Thursday, August 4, 2011
White Beans and Cabbage and the Sin of Envy
Here's another easy dinner that's full of nutritional goodness and graced by a tiny fillip that makes it special. Beans, veggies, a touch of carbohydrates, and a smidge of thyme. Dinner out of Granny's cast iron skillet but not grandma style. Because it's Heidi's idea.
Heidi Swanson, that is. She's definitely no grandma. She's currently a darling of the foodie world, with a popular blog (101 cookbooks) and now two cookbooks of her own. Jaden Hair at Steamy Kitchen (among many others) posted this recipe from Heidi's latest book, where I found it in an ingredient based search, quite by accident. It was a good enough dinner that it got repeated. Always notable around here.
I'm thinking that one of the secrets of the dish is browning. Apparently Heidi understands the power of caramelization, or the Maillard reaction, whichever the case may be. (Unless you're an Alton Brown wannabe, just go with browning.) First, diced potatoes are pan-fried. And let's face the truth here: any meal that starts with fried potatoes shows promise, whether fancy or down home. No one is immune to their appeal. Then the beans and onions are added to the skillet and, yes, browned. More fond appears, the fancy French word for the flavorful bits left on the bottom after browning, sauteeing, etc.
Here comes another trick. The cabbage goes in only briefly. Nothing sulfurous has time to happen. The wholesome vegetable ends up barely and pleasantly cooked, with no gas warfare.
The final fillip mentioned earlier is a bit of thyme. Now, to be frank, thyme (or to be more specific, dried thyme) makes me wary. Everyone has their sensitivities; thyme is one of mine. If used too liberally, it seems to elbow every other flavor out of the way. It gets....well....pushy on my palate. Maybe that's a personal problem. Maybe I'd like it much better fresh, if I ever get some planted. Either way, I adjusted the amount to suit my fear level. That said, I was pleasantly surprised that the thyme seemed just right. It was the grace note that completed the elevation of this skillet supper beyond uninspired to interesting.
Oh that Heidi and her tricks. She inspires me to envy, but that's really my problem. Truth be told, she takes beautiful photographs and shares/creates healthy, usually quick and simple food. So I certainly get what all the fuss is about. I don't know that I'll ever be able to afford even half the things on her occasional favorites lists (I don't even know what some of them are. They're probably only available in big cities, where I am determinedly not.), but I do understand and crave beauty. That, she knows. And a few good dinners besides.
My only quibble with this particular nurturing concoction is the alleged quantity. The recipe states that it will feed four. We only get about three servings out of it, and I am a bird eater not known for dishing out honking servings. Just ask my husband. To prevent a bed time snack the second time around--and to help use up an open tin--I added anchovy toast to our menu.
Anchovies are something else that I've found scary in the past. I tried them on pizza once and did not like their exposively salty, briny, fishy flavor. I have since matured and learned that balance is required in all things. I minced up a couple of fillets with chopped cilantro, grated Parmigiano, extra virgin olive oil, and a little ground mustard. Spread on toasted rustic bread and topped with more Parmigiano, the combo was quite good--salty, yes, but grounded by the fats in the oil and cheese to a pleasant level. Plus it added a little protein to balance out the extra carbohydrates in the bread, in case you need to worry about such things. And I do.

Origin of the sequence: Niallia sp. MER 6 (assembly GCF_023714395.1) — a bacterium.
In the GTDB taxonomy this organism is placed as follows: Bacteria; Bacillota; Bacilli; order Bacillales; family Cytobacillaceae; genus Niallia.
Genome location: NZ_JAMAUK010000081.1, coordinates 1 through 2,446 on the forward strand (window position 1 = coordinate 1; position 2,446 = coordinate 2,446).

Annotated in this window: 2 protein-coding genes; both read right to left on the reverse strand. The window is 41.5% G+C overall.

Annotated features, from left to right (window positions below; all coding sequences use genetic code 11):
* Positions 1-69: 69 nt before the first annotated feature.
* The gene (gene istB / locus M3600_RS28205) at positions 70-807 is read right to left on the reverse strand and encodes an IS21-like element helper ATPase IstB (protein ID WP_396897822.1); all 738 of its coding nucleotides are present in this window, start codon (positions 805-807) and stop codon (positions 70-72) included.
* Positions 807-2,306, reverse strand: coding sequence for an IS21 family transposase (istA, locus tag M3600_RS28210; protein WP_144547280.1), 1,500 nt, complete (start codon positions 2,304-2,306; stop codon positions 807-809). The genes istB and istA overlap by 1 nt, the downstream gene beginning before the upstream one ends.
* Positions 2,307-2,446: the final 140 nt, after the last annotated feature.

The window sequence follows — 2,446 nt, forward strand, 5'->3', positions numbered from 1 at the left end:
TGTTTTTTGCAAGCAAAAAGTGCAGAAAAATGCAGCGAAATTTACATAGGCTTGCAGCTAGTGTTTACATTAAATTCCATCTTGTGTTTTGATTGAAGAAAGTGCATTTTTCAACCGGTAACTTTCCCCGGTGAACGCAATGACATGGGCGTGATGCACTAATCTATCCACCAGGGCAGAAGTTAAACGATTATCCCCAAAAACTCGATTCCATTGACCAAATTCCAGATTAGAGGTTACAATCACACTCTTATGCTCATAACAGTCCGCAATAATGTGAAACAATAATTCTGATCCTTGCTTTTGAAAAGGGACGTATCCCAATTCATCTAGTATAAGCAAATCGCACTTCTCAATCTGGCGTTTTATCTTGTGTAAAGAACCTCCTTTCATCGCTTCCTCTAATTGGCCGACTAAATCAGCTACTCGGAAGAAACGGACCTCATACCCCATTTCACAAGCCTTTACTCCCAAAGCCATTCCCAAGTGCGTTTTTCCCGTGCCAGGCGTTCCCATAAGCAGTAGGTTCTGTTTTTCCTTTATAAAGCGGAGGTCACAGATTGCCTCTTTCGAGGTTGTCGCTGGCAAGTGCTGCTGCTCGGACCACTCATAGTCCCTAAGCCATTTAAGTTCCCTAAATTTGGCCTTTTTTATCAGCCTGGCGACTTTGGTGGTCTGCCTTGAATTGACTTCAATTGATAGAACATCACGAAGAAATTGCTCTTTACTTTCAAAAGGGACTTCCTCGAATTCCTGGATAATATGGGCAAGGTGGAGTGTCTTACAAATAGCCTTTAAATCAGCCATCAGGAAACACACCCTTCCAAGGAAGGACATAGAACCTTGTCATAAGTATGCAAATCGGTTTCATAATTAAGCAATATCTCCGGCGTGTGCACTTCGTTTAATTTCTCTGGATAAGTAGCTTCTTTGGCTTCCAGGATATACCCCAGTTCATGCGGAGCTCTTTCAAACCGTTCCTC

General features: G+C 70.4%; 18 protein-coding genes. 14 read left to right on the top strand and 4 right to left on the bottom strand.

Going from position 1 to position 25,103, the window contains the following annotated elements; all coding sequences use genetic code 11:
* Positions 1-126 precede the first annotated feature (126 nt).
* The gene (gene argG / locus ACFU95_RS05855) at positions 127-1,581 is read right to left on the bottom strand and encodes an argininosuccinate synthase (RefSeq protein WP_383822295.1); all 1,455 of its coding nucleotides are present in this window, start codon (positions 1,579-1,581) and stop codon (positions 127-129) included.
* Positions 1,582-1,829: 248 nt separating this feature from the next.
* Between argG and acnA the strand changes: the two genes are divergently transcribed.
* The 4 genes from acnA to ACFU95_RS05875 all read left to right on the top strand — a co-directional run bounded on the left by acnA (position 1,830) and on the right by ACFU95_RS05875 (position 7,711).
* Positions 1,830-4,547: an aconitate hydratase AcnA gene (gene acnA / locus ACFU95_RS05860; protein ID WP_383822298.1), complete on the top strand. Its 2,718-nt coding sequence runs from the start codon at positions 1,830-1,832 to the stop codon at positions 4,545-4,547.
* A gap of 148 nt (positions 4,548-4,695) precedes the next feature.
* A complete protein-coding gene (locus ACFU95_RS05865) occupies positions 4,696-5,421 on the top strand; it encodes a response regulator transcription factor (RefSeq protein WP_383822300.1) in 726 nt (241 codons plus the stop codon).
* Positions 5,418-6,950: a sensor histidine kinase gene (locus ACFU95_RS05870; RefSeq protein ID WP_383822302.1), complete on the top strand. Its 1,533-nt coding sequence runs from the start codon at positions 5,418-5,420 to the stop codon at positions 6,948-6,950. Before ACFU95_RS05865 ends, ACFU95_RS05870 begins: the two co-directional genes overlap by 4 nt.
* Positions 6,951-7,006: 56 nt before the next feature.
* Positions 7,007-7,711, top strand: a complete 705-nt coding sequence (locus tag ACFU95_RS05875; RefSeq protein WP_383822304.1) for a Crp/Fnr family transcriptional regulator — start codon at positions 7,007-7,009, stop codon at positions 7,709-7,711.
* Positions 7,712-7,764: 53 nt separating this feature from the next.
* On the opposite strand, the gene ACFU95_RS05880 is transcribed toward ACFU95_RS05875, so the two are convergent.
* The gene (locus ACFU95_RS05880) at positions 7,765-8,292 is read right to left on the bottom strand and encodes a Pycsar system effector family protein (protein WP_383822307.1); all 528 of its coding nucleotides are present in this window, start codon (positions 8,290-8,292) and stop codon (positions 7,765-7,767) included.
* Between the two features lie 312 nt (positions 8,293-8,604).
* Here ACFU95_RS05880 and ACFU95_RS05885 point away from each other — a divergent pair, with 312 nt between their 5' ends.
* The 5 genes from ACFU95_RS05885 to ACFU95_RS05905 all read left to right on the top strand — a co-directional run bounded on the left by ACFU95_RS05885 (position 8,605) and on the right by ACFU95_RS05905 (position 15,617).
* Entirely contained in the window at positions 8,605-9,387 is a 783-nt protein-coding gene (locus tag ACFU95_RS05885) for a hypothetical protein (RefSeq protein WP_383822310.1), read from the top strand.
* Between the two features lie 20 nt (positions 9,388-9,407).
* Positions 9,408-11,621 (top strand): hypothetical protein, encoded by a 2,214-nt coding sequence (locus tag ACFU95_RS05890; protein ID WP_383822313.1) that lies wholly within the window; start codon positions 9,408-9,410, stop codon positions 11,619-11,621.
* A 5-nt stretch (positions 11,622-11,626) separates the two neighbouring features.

I'm also tempted, especially during the winter, to add a bit of sausage or bacon to Heidi's dish. I can't help myself. I'm cured-pork dependent!
By the way, my favorite part of the (non-Heidi-quality) photo is the color of the rose wine against the deep blue of the ticking stripe table runner. That's a beauty bonus for me. Dinner with a side of pretty rather than envy! May it ever be so.
White Beans and Cabbage
from Super Natural Every Day via Steamy Kitchen
2 tablespoons extra virgin olive oil
4 ounces potato, scrubbed and cut into 1/4-inch dice
1/2 teaspoon dried thyme or 3-4 springs fresh thyme
1/2 onion, minced
One 15-ounce can white beans, drained and rinsed
3 cups very thinly sliced or shredeed green cabbage
Salt and pepper to taste
Warm the olive oil in a skillet over medium-high heat. Add the potatoes and spread them out evenly in the pan. Cook the potatoes for five minutes or until cooked through, scraping and tossing them to make sure they brown on all sides.
Add the thyme, onion, and white beans and spread around the bottom of the skillet. Let cook undistrubed for 2 minutes or so to brown just a bit, then scrape and toss again. Cook until the beans are nicely browned on both sides. (Unless they start to fall apart, which my cannellini beans did. Still tastes good though.)
Stir in the cabbage and cook for another minute. Season with salt and pepper to taste. Remove from heat when cabbage is just wilted and serve.
Covers 2 slices rustic bread.
2 anchovy filets
1 clove garlic
2 tablespoons chopped cilantro or parsley
Pinch or two ground mustard
1/4 cup grated Parmigiano-Reggiano
Extra virgin olive oil
2 slices rustic bread, toasted
Mince up the anchovy filets and garlic and place in a small bowl. Add the chopped cilantro, ground mustard, and half the grated Parmigiano. Drizzle in enough olive oil to make spreadable. Spread on toasted bread and top with remaining cheese. Place under broiler or in microwave oven briefly to soften the Parmigiano if desired.